Clean air, water, and healthy soils are integral to ecosystem function, interacting between Earth’s four main spheres to support life. However, toxic pesticide residues are pervasive in the ecosystem, frequently detectable in soils, water (solid and liquid), and the surrounding air at levels exceeding U.S. Environmental Protection Agency (EPA) standards. These pesticide residues undergo hydrolysis, photolysis, oxidation, and biodegradation to break down into various transformation products that are just as ubiquitous as their parent compound. For instance, 90 percent of Americans having at least one pesticide biomarker (includes parent compound and metabolites) in their body. The presence of pesticides in the body has implications for human health, especially during vulnerable life stages like childhood, puberty, pregnancy, and old age. Scientific literature demonstrates pesticides’ long history of severe adverse health effects (i.e., endocrine disruption, cancer, reproductive/birth problems, neurotoxicity, loss of biodiversity, etc.) on the environment, including wildlifebiodiversity, and human health. Therefore, exposure to pesticides and their TPs can elicit adverse health effects, including impacts on the endocrine system.

The European Union and endocrine disruptor expert (deceased) Theo Colborn, Ph.D., classify more than 50 pesticide active ingredients as endocrine disruptors (EDs), including chemicals in household products like detergents, disinfectants, plastics, and pesticides. Research demonstrates endocrine disruption is prevalent among many pesticide products like herbicides atrazine and 2,4-D, pet insecticide fipronil, and manufacturing by-product dioxin (TCDD). These chemical ingredients can enter the body, disrupting hormones and causing adverse developmental, disease, and reproductive problems. The endocrine system consists of glands (thyroid, gonads, adrenal, and pituitary) and the hormones they produce (thyroxine, estrogen, testosterone, and adrenaline). These glands and their respective hormones guide the development, growth, reproduction, and behavior of animals, including humans. Endocrine disruption is an ever-present, growing issue that plagues the global population. Hence, advocates maintain that policies should enforce stricter pesticide regulations and increase research on the long-term impacts of pesticide exposure.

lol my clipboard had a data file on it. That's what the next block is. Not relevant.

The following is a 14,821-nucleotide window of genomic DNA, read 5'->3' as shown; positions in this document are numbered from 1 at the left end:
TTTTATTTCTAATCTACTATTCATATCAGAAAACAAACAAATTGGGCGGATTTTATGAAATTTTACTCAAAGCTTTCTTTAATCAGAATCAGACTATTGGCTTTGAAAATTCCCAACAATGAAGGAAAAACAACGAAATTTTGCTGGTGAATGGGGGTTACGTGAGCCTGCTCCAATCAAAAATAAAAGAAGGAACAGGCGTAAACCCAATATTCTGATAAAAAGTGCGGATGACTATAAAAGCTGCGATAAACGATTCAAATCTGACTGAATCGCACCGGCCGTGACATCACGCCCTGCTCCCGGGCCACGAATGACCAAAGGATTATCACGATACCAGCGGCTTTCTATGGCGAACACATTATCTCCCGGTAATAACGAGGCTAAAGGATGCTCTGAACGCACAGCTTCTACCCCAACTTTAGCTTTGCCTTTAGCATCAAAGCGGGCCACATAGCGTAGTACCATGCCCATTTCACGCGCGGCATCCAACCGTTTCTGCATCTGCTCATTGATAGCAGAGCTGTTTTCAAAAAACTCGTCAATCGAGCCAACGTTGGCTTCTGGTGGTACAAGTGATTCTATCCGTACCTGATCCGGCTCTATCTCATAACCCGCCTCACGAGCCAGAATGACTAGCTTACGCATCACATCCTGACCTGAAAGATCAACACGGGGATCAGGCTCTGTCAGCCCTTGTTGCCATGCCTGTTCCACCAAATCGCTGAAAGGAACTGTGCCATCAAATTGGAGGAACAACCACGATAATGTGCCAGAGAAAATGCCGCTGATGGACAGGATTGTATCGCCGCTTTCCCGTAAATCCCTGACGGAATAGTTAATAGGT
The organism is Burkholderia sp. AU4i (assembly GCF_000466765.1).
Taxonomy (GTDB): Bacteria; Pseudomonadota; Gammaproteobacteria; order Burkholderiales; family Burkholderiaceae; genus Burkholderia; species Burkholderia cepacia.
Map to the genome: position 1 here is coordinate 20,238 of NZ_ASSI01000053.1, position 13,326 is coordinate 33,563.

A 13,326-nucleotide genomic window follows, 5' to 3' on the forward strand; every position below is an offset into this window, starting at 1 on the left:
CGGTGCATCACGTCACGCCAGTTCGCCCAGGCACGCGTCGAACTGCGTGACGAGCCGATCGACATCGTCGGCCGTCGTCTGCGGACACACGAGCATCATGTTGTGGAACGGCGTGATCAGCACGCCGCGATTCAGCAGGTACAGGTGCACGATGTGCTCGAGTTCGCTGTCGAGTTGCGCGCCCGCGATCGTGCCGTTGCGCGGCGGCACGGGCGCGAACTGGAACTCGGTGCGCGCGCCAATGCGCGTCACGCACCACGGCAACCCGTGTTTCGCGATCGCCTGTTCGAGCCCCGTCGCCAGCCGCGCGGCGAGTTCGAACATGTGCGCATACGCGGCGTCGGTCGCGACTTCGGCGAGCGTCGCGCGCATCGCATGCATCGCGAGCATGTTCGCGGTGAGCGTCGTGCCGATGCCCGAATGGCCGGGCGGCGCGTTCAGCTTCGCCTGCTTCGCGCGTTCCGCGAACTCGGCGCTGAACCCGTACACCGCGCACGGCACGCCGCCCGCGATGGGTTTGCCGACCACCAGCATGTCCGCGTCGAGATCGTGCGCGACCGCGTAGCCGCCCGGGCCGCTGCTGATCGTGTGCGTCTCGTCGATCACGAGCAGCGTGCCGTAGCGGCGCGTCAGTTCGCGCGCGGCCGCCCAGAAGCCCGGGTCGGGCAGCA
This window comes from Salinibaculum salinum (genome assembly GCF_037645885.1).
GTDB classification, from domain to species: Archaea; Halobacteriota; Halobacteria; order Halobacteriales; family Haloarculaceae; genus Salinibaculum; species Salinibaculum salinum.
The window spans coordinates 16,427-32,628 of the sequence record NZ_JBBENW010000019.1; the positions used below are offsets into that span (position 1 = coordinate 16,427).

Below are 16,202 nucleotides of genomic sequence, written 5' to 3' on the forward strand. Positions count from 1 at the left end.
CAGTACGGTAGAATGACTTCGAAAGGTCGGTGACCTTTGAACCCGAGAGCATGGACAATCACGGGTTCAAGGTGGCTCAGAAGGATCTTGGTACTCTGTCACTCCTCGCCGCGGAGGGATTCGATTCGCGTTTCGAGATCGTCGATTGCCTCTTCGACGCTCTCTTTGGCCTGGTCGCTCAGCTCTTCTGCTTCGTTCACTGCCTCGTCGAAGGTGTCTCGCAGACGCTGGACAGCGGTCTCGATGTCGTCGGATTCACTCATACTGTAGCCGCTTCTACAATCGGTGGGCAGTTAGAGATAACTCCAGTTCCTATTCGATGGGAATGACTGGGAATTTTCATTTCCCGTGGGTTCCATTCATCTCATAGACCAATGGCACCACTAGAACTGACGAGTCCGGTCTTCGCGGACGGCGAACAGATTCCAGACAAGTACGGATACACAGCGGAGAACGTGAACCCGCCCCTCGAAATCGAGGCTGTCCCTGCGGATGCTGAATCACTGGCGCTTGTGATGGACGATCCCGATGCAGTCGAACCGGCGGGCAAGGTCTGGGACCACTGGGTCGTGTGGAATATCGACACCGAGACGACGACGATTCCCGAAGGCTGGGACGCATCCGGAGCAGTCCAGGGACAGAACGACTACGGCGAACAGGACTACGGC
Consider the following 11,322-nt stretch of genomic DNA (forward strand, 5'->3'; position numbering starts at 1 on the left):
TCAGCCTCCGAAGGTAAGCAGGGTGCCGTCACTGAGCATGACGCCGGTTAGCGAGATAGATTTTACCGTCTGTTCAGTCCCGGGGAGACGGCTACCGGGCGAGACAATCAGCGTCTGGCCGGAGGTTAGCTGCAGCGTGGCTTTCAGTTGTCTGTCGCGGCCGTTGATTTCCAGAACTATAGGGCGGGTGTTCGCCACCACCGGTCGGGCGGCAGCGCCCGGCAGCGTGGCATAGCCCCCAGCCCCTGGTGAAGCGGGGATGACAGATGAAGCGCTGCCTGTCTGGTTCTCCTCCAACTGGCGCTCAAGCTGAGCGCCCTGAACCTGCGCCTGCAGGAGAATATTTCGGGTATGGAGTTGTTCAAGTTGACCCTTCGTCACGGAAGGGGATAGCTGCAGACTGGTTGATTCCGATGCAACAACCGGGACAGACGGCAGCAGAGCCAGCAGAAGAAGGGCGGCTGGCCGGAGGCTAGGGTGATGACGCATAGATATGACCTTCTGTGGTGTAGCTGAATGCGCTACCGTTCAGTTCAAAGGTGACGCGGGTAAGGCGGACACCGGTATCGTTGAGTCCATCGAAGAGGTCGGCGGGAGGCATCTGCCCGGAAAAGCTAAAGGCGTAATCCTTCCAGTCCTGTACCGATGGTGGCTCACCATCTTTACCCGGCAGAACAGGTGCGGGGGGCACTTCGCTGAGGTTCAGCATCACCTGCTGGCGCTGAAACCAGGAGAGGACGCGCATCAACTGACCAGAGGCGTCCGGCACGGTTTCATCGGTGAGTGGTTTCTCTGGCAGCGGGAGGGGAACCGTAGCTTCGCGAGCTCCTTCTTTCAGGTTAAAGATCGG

This study is one of many to recognize that pesticide breakdown products are just as, or even more, toxic than their parent compounds. Globally, pyriproxyfen (Pyr) is widely used for mosquito control and the only pesticide that the World Health Organization (WHO) approves for controlling mosquitoes in drinking water containers. However, almost all seven TPs of Pyr generate estrogen-disrupting activity in the blood, kidneys, and liver. Malathion is a popular insecticide that inhibits acetylcholinesterase (AChE) activities in the nervous tissue. Inhibition of AChE can cause a buildup of acetylcholine (a chemical neurotransmitter responsible for brain and muscle function). This chemical buildup can lead to acute impacts, such as uncontrolled, rapid twitching of some muscles, paralyzed breathing, convulsions, and, in extreme cases, death. However, the inhibition AChE is non-specific, making dispersal of malathion a severe threat to wildlife and public health. Hence, the study finds two TPs of malathion to have endocrine-disrupting effects on gene expression, hormone secretion, and glucocorticoid metabolism (carbohydrates, proteins, fats). The rapid degradation of pesticide fenoxaprop-ethyl produces two highly toxic TPs that upregulate gene expression 5.8 to 12-fold and have a greater impact on estrogenic activities. Lastly, the primary TP of benalaxyl persists longer in the environment than the parent compound, acting antagonistically toward estrogen receptor α and upregulates gene expression 3-fold. The four pesticides in this study are not the only chemicals of concern; many other pesticides also produce toxic breakdown products. Numerous banned pesticides, older pesticide compounds, newer pesticide compounds, and chemical manufacturing by-products create toxic TPs that contaminate the body and ecosystem.